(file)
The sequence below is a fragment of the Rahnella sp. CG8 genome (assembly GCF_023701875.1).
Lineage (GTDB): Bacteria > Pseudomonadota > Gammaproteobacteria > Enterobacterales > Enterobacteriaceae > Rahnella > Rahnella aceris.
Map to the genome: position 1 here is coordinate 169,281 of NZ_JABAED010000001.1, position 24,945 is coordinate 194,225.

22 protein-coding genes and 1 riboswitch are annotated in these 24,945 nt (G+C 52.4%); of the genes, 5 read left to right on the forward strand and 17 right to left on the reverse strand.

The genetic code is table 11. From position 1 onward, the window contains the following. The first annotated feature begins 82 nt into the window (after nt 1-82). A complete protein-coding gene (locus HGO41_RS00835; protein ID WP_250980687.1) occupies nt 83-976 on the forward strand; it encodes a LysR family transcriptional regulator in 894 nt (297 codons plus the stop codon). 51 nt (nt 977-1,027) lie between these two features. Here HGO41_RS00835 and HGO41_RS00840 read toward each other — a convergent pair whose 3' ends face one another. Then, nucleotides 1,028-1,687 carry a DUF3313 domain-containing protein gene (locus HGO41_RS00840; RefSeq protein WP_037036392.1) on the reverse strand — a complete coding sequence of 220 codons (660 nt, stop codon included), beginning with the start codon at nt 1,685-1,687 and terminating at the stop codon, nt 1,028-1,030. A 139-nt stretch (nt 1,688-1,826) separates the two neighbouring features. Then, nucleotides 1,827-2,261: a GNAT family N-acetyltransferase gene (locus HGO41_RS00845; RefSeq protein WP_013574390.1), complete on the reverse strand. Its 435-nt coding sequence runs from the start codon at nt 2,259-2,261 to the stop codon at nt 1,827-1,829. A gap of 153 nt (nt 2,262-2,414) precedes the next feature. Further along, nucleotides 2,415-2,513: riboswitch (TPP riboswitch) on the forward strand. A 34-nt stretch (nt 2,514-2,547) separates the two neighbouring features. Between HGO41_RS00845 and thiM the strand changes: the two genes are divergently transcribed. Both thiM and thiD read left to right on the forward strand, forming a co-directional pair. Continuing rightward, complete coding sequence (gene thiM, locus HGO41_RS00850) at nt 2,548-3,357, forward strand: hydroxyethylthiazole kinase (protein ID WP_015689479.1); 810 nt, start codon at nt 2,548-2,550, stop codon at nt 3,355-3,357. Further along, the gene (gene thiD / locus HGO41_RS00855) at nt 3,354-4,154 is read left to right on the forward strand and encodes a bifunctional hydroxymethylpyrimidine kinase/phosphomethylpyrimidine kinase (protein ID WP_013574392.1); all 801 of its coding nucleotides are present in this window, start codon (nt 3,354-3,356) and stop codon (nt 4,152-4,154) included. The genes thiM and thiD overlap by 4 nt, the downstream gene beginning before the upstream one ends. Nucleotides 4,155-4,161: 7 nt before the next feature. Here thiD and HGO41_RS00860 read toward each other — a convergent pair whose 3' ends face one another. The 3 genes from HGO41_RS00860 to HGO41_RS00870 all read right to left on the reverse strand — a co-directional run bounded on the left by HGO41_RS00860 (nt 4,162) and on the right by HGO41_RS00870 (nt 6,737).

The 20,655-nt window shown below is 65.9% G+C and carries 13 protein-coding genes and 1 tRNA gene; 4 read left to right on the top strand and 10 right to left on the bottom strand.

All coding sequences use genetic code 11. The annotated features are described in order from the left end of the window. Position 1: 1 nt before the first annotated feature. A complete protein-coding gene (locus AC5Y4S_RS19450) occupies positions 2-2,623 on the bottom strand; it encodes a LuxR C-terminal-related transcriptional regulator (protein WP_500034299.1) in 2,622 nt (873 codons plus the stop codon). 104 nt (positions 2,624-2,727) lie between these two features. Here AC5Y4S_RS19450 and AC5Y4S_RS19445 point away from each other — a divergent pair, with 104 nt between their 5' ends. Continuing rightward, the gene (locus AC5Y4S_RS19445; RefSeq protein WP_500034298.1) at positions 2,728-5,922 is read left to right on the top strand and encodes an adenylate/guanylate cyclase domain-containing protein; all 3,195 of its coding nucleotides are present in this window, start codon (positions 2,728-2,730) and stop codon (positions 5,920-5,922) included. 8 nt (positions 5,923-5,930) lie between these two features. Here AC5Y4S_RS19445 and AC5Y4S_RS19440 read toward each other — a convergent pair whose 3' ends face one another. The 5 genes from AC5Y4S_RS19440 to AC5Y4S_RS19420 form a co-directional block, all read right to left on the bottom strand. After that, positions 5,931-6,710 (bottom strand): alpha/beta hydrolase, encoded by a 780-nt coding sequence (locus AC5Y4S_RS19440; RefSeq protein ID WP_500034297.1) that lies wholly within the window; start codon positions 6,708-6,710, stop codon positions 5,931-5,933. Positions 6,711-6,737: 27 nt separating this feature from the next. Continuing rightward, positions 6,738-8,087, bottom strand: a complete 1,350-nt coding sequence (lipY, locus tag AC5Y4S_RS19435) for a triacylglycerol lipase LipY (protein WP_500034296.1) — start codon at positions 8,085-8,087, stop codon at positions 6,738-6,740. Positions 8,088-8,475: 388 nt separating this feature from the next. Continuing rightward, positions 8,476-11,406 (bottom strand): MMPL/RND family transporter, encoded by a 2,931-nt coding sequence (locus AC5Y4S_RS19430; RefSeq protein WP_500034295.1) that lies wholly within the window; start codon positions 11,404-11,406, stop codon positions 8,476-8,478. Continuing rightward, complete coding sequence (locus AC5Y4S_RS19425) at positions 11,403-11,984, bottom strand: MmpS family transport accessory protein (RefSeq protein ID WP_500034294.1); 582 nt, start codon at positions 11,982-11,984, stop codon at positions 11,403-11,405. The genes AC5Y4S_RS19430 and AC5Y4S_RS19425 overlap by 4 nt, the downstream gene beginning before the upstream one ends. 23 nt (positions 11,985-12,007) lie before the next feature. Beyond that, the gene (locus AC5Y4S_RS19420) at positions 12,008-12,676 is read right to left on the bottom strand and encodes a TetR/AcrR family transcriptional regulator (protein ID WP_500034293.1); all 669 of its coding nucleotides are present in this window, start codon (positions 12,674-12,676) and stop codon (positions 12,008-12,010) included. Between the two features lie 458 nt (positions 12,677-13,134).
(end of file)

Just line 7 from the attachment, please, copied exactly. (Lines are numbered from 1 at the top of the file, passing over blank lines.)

All coding sequences use genetic code 11. The annotated features are described in order from the left end of the window. Position 1: 1 nt before the first annotated feature. A complete protein-coding gene (locus AC5Y4S_RS19450) occupies positions 2-2,623 on the bottom strand; it encodes a LuxR C-terminal-related transcriptional regulator (protein WP_500034299.1) in 2,622 nt (873 codons plus the stop codon). 104 nt (positions 2,624-2,727) lie between these two features. Here AC5Y4S_RS19450 and AC5Y4S_RS19445 point away from each other — a divergent pair, with 104 nt between their 5' ends. Continuing rightward, the gene (locus AC5Y4S_RS19445; RefSeq protein WP_500034298.1) at positions 2,728-5,922 is read left to right on the top strand and encodes an adenylate/guanylate cyclase domain-containing protein; all 3,195 of its coding nucleotides are present in this window, start codon (positions 2,728-2,730) and stop codon (positions 5,920-5,922) included. 8 nt (positions 5,923-5,930) lie between these two features. Here AC5Y4S_RS19445 and AC5Y4S_RS19440 read toward each other — a convergent pair whose 3' ends face one another. The 5 genes from AC5Y4S_RS19440 to AC5Y4S_RS19420 form a co-directional block, all read right to left on the bottom strand. After that, positions 5,931-6,710 (bottom strand): alpha/beta hydrolase, encoded by a 780-nt coding sequence (locus AC5Y4S_RS19440; RefSeq protein ID WP_500034297.1) that lies wholly within the window; start codon positions 6,708-6,710, stop codon positions 5,931-5,933. Positions 6,711-6,737: 27 nt separating this feature from the next. Continuing rightward, positions 6,738-8,087, bottom strand: a complete 1,350-nt coding sequence (lipY, locus tag AC5Y4S_RS19435) for a triacylglycerol lipase LipY (protein WP_500034296.1) — start codon at positions 8,085-8,087, stop codon at positions 6,738-6,740. Positions 8,088-8,475: 388 nt separating this feature from the next. Continuing rightward, positions 8,476-11,406 (bottom strand): MMPL/RND family transporter, encoded by a 2,931-nt coding sequence (locus AC5Y4S_RS19430; RefSeq protein WP_500034295.1) that lies wholly within the window; start codon positions 11,404-11,406, stop codon positions 8,476-8,478. Continuing rightward, complete coding sequence (locus AC5Y4S_RS19425) at positions 11,403-11,984, bottom strand: MmpS family transport accessory protein (RefSeq protein ID WP_500034294.1); 582 nt, start codon at positions 11,982-11,984, stop codon at positions 11,403-11,405. The genes AC5Y4S_RS19430 and AC5Y4S_RS19425 overlap by 4 nt, the downstream gene beginning before the upstream one ends. 23 nt (positions 11,985-12,007) lie before the next feature. Beyond that, the gene (locus AC5Y4S_RS19420) at positions 12,008-12,676 is read right to left on the bottom strand and encodes a TetR/AcrR family transcriptional regulator (protein ID WP_500034293.1); all 669 of its coding nucleotides are present in this window, start codon (positions 12,674-12,676) and stop codon (positions 12,008-12,010) included. Between the two features lie 458 nt (positions 12,677-13,134).